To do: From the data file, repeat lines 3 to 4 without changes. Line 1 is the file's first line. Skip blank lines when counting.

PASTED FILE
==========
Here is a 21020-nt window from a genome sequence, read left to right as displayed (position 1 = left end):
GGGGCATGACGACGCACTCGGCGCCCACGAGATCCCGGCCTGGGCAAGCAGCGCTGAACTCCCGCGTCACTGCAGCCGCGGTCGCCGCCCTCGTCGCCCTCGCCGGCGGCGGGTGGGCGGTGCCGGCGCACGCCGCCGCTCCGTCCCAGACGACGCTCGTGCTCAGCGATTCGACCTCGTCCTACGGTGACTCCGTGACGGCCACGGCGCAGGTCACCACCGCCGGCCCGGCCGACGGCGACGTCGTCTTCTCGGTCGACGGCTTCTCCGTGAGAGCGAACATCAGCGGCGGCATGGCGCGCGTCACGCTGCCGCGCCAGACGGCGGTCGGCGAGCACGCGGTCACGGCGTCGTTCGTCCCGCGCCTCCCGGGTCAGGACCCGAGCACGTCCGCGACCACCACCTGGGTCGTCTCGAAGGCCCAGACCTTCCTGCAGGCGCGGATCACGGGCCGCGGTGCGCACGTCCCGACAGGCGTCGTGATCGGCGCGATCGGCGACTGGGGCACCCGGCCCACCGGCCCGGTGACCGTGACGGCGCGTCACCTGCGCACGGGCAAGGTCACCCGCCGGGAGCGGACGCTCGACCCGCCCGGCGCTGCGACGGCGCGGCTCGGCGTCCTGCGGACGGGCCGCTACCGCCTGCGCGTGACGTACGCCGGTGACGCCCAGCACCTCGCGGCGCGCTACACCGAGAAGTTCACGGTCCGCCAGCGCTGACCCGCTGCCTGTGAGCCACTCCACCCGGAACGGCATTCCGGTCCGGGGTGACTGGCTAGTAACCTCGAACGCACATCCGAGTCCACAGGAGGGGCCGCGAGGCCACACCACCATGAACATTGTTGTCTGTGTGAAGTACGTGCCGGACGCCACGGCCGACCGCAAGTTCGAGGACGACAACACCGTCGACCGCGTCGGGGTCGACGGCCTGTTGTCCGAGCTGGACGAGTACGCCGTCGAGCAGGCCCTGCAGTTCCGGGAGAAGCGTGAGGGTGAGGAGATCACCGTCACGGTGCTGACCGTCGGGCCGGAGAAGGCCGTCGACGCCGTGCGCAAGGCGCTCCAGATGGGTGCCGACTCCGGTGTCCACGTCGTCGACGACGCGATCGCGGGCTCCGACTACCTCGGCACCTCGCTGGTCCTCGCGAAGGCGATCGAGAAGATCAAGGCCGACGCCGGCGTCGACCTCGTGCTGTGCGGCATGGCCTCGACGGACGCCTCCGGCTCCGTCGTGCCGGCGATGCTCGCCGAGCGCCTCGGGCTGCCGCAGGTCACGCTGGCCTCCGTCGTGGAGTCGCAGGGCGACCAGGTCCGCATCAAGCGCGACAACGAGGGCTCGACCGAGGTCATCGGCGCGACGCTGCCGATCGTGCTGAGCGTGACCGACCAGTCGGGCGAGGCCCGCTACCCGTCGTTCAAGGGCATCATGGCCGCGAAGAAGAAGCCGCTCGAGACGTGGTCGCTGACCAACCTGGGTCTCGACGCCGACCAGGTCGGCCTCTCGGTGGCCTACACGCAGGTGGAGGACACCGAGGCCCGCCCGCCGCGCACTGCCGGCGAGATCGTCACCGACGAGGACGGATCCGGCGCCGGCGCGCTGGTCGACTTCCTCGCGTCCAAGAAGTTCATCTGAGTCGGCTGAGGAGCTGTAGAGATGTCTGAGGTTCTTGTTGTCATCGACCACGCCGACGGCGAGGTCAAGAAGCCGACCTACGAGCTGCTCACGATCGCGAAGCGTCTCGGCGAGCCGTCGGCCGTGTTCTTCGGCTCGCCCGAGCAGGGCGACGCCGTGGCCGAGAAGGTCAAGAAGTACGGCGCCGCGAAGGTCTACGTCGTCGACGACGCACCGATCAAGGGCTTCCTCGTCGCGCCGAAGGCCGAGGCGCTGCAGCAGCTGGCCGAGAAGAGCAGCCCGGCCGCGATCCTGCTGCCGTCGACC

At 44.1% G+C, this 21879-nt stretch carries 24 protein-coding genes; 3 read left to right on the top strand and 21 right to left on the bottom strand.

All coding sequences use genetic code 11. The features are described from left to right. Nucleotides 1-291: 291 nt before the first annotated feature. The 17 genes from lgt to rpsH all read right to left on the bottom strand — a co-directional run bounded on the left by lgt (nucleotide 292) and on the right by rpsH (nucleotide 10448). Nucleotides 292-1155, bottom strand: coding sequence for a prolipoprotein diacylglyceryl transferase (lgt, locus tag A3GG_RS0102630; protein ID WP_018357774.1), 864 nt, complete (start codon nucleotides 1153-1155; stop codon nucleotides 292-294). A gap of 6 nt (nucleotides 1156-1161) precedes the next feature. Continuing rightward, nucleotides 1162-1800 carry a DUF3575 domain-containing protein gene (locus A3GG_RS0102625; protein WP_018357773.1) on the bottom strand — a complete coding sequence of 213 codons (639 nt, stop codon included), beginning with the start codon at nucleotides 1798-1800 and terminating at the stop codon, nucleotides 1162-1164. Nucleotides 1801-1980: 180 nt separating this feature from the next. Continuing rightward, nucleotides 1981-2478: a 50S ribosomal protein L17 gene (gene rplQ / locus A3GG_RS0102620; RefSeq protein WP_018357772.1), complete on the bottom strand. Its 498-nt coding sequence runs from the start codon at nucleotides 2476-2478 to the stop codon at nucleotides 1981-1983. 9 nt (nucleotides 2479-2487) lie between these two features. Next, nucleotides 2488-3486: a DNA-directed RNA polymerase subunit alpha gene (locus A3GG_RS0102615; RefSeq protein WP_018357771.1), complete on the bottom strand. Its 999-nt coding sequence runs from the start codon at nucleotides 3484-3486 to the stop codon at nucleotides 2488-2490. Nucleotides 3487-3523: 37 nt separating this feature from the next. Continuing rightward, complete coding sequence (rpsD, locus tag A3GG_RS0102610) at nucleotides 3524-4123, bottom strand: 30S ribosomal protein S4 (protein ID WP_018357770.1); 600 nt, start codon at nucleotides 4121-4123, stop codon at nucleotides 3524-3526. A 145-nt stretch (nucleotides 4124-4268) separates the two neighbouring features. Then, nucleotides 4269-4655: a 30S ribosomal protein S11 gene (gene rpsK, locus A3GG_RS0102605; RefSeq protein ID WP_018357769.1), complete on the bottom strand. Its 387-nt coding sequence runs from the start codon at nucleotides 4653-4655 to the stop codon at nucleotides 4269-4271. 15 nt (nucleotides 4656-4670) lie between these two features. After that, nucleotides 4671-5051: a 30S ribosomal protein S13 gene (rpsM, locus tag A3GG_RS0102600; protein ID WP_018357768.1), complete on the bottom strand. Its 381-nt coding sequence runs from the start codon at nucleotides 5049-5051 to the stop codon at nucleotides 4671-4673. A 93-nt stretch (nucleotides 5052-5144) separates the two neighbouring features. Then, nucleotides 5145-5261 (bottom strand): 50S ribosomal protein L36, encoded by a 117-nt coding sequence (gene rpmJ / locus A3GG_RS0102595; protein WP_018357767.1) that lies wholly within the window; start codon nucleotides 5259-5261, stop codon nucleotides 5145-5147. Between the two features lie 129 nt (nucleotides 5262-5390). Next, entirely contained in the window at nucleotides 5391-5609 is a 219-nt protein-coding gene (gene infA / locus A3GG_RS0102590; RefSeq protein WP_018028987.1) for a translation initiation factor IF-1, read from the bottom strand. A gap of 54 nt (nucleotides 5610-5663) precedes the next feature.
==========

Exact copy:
At 44.1% G+C, this 21879-nt stretch carries 24 protein-coding genes; 3 read left to right on the top strand and 21 right to left on the bottom strand.

All coding sequences use genetic code 11. The features are described from left to right. Nucleotides 1-291: 291 nt before the first annotated feature. The 17 genes from lgt to rpsH all read right to left on the bottom strand — a co-directional run bounded on the left by lgt (nucleotide 292) and on the right by rpsH (nucleotide 10448). Nucleotides 292-1155, bottom strand: coding sequence for a prolipoprotein diacylglyceryl transferase (lgt, locus tag A3GG_RS0102630; protein ID WP_018357774.1), 864 nt, complete (start codon nucleotides 1153-1155; stop codon nucleotides 292-294). A gap of 6 nt (nucleotides 1156-1161) precedes the next feature. Continuing rightward, nucleotides 1162-1800 carry a DUF3575 domain-containing protein gene (locus A3GG_RS0102625; protein WP_018357773.1) on the bottom strand — a complete coding sequence of 213 codons (639 nt, stop codon included), beginning with the start codon at nucleotides 1798-1800 and terminating at the stop codon, nucleotides 1162-1164. Nucleotides 1801-1980: 180 nt separating this feature from the next. Continuing rightward, nucleotides 1981-2478: a 50S ribosomal protein L17 gene (gene rplQ / locus A3GG_RS0102620; RefSeq protein WP_018357772.1), complete on the bottom strand. Its 498-nt coding sequence runs from the start codon at nucleotides 2476-2478 to the stop codon at nucleotides 1981-1983. 9 nt (nucleotides 2479-2487) lie between these two features. Next, nucleotides 2488-3486: a DNA-directed RNA polymerase subunit alpha gene (locus A3GG_RS0102615; RefSeq protein WP_018357771.1), complete on the bottom strand. Its 999-nt coding sequence runs from the start codon at nucleotides 3484-3486 to the stop codon at nucleotides 2488-2490. Nucleotides 3487-3523: 37 nt separating this feature from the next. Continuing rightward, complete coding sequence (rpsD, locus tag A3GG_RS0102610) at nucleotides 3524-4123, bottom strand: 30S ribosomal protein S4 (protein ID WP_018357770.1); 600 nt, start codon at nucleotides 4121-4123, stop codon at nucleotides 3524-3526. A 145-nt stretch (nucleotides 4124-4268) separates the two neighbouring features. Then, nucleotides 4269-4655: a 30S ribosomal protein S11 gene (gene rpsK, locus A3GG_RS0102605; RefSeq protein ID WP_018357769.1), complete on the bottom strand. Its 387-nt coding sequence runs from the start codon at nucleotides 4653-4655 to the stop codon at nucleotides 4269-4271. 15 nt (nucleotides 4656-4670) lie between these two features. After that, nucleotides 4671-5051: a 30S ribosomal protein S13 gene (rpsM, locus tag A3GG_RS0102600; protein ID WP_018357768.1), complete on the bottom strand. Its 381-nt coding sequence runs from the start codon at nucleotides 5049-5051 to the stop codon at nucleotides 4671-4673. A 93-nt stretch (nucleotides 5052-5144) separates the two neighbouring features. Then, nucleotides 5145-5261 (bottom strand): 50S ribosomal protein L36, encoded by a 117-nt coding sequence (gene rpmJ / locus A3GG_RS0102595; protein WP_018357767.1) that lies wholly within the window; start codon nucleotides 5259-5261, stop codon nucleotides 5145-5147. Between the two features lie 129 nt (nucleotides 5262-5390). Next, entirely contained in the window at nucleotides 5391-5609 is a 219-nt protein-coding gene (gene infA / locus A3GG_RS0102590; RefSeq protein WP_018028987.1) for a translation initiation factor IF-1, read from the bottom strand. A gap of 54 nt (nucleotides 5610-5663) precedes the next feature.